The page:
Application of hot-wire anemometry for experimental investigation of flow distribution in micro-packed bed reactors for synthesis gas conversion
Journal article, Peer reviewed
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Original versionChemical Engineering Science. 2018, 177 110-121. 10.1016/j.ces.2017.10.039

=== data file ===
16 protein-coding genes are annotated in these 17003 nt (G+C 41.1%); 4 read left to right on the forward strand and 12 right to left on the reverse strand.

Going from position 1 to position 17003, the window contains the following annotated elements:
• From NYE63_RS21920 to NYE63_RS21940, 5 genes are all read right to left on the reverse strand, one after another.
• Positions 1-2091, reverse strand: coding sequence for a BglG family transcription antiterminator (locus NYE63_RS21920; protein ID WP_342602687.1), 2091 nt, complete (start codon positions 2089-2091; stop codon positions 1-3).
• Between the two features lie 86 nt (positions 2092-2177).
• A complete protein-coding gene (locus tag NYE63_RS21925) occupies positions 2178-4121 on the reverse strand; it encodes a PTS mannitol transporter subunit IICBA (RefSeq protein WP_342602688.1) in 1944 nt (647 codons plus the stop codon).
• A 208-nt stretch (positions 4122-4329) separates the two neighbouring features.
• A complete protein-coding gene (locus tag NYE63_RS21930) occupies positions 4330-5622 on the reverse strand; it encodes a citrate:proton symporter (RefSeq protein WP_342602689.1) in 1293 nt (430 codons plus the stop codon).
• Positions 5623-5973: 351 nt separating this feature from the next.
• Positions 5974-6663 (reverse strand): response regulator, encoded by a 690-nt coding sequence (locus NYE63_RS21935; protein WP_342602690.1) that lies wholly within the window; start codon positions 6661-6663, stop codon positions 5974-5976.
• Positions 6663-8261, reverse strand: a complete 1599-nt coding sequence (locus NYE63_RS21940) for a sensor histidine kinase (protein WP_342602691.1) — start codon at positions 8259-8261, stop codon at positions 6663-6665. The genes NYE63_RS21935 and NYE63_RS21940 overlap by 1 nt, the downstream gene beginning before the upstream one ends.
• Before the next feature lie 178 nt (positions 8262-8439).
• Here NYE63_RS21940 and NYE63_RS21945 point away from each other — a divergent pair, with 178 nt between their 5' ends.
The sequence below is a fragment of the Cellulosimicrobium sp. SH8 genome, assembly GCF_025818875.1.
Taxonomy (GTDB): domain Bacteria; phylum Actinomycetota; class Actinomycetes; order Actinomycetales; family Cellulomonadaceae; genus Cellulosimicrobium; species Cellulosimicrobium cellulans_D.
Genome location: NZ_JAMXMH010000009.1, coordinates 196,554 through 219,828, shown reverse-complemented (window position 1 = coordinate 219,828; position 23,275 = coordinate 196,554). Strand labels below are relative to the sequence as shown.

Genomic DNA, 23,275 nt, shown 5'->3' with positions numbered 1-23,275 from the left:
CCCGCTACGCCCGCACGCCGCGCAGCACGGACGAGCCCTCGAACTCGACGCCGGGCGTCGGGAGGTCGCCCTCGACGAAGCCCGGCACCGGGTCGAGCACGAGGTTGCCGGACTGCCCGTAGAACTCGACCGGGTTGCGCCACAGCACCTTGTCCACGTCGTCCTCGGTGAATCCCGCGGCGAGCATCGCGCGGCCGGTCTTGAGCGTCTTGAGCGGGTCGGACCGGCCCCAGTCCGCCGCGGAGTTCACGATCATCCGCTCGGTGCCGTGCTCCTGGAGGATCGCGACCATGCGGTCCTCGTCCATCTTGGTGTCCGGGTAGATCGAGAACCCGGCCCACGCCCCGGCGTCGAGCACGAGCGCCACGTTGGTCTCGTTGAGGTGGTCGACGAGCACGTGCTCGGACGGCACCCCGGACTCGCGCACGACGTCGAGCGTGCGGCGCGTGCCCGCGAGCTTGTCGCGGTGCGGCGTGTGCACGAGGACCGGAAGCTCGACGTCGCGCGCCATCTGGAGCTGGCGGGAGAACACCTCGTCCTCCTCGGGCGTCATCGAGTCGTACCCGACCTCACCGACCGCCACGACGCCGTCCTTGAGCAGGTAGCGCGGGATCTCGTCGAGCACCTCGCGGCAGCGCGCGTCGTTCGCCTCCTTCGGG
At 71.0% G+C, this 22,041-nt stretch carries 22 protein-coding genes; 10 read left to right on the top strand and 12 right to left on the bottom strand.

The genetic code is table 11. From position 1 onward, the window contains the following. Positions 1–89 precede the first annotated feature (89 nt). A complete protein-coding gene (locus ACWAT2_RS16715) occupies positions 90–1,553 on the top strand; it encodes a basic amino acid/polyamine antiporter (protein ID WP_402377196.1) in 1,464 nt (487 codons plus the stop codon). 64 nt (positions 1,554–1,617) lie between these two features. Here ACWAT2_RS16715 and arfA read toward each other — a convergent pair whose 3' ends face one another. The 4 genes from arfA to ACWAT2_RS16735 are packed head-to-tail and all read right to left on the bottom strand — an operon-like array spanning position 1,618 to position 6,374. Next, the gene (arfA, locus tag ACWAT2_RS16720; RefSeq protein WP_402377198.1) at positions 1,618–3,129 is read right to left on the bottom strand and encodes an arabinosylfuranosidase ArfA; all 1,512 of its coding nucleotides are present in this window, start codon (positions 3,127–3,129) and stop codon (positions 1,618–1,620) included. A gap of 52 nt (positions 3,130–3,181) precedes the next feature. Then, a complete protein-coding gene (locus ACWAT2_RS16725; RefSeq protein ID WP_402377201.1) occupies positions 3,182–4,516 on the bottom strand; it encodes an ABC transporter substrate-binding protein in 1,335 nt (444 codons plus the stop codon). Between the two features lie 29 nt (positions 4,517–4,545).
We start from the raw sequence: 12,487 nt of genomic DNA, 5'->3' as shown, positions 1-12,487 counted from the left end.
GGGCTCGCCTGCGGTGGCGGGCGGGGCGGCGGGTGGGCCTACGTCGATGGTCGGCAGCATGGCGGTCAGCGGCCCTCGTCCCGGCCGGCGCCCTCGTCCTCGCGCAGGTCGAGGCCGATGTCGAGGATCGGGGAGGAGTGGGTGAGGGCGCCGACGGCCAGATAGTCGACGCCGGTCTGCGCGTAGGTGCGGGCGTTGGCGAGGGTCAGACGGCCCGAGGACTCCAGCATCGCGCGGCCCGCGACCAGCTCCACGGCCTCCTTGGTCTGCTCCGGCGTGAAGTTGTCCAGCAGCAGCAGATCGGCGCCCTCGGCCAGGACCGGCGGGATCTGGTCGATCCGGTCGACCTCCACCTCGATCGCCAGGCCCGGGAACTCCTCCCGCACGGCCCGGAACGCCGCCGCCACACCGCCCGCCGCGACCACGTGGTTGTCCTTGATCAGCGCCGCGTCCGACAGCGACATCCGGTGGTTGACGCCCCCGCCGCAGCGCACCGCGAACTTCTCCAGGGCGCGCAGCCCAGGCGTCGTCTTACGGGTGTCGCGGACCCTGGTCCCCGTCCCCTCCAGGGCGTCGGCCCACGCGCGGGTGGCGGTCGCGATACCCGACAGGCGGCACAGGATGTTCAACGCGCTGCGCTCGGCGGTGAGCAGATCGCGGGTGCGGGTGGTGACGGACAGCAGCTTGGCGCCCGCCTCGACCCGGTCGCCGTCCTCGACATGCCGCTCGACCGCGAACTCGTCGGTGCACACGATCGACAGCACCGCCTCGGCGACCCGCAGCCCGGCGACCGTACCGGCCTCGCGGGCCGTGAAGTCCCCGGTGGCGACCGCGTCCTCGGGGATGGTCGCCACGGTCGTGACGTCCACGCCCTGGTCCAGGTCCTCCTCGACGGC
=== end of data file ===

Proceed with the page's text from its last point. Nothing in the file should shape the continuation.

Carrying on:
The knowledge of the flow distribution inside microstructured reactors is valuable e.g. for improving the reactor design, developing flow distributors, and optimizing the catalyst loading method. The applicability of the hot-wire anemometry (HWA) technique for experimental determination of the flow distribution inside a multi-stack micro-packed bed reactor is demonstrated for the first time. The anemometry data is then evaluated in relation to the reactor performance for methanol synthesis under relevant industrial operating conditions. A 400 µm long hot-wire connected to a constant temperature anemometer was applied for scanning the flow out of a specially designed reactor model, clamped on a motorized table equipped with a precise positioning system. The anemometry measurements revealed a nonuniformity in the catalyst packing, partially resulting from the reactor design. The flow distribution is poorer for smaller particles and for wider particle size distributions, and worsens as the superficial flow velocity (and the pressure drop) decreases. The effects of the packing nonuniformity on the reactor performance appear minor under methanol synthesis conditions. They could, however, turn out significant upon pushing the overall conversion in the whole reactor towards equilibrium as the synthesis reaction is exothermic, and temperature increase does alleviate the problem. The reactor design should be modified instead.